New York’s best-traded December cotton lot recovered opening losses to hit 107.75 cents a pound at one point, up the daily maximum of 4.0 cents allowed by the exchange.
The rebound followed reports of growing losses to excessive monsoon rains which are believed so far to have claimed at least 25 lives, and forced widespread evacuations, besides flooding farmland.
Mike Steven said, the influential Louisiana-based cotton analyst, said: "Some traders are starting to take note of excessive rains in parts of Pakistan.
"While there are no predictions of a repeat of last year’s disaster, some traders are likely taking a ‘shoot first and ask questions later’ attitude."
The Pakistan Cotton Ginners Association has estimated that in Sindh, a major growing province, some 1m bales of cotton may be lost to flooding, reducing the province’s crop to 4m bales.
Last year’s tally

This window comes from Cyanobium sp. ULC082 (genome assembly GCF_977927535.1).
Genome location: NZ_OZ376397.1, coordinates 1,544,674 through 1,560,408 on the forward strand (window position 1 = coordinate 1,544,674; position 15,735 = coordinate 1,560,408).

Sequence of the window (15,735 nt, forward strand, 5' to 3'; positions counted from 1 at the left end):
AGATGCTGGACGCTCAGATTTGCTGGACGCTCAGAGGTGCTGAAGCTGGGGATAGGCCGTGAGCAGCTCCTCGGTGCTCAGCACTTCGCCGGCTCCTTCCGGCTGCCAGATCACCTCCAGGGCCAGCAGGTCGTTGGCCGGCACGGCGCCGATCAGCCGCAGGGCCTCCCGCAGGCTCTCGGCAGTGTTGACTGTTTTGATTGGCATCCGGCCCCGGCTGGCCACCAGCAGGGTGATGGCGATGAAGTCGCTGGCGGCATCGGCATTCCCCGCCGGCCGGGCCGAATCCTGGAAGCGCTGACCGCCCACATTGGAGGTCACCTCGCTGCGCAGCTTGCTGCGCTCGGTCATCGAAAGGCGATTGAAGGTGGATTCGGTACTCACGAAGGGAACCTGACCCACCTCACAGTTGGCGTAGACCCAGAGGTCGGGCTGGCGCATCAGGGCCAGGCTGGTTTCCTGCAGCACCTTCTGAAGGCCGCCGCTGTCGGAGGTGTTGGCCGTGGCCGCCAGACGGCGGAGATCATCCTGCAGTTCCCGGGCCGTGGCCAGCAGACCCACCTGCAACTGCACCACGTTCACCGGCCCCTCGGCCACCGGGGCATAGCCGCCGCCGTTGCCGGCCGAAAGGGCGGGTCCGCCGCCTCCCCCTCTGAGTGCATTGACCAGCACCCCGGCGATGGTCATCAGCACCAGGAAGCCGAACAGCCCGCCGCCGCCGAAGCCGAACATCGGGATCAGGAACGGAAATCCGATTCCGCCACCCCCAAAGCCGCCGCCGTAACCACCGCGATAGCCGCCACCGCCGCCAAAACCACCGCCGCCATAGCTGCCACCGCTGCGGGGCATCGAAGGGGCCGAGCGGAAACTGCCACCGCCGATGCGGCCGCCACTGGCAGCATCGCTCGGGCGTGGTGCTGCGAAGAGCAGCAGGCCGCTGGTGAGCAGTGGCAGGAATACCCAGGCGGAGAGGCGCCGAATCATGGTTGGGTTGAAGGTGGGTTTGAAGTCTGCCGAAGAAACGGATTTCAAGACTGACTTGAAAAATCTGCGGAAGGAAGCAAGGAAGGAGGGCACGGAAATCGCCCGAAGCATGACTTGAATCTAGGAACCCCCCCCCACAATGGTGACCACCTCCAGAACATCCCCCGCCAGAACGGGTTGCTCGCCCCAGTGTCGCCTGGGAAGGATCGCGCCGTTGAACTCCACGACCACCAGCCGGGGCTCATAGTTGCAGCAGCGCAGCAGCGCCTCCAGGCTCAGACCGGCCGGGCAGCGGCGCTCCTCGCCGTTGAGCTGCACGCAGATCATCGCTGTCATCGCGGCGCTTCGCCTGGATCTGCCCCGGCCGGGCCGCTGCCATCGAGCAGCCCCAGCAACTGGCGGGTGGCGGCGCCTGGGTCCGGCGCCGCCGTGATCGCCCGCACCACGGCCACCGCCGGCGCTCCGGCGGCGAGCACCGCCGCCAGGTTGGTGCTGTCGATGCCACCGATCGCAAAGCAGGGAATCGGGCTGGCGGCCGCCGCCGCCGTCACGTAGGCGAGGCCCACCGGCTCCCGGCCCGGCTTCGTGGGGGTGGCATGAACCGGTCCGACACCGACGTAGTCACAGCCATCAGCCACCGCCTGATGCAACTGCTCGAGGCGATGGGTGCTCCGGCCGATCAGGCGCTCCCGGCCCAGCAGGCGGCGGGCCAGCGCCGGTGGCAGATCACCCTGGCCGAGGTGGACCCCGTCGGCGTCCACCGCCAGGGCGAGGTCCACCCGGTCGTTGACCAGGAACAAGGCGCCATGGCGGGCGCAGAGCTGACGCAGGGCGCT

Last year’s floods – which the United Nations described as "one of the most devastating natural disasters of our times", being likened to "a slow-motion tsunami" – affected more than 20m people, of which 2,000 were killed, and destroyed 1.6m homes.
Some 2.4m hectares of unharvested crops, worth some $5.1bn, were lost, including an estimated 330,000 hectares of cotton.
Pakistan’s cotton production ended up at 8.8m bales, down 8.3% year on year, on US Department of Agriculture figures.
New York’s December cotton contract stood at 107.66 cents a pound at 15:45 GMT, up 3.6%. The September lot was up the 4.0-cent limit at 108.62 cents a pound, a one-month high for a near-term contract.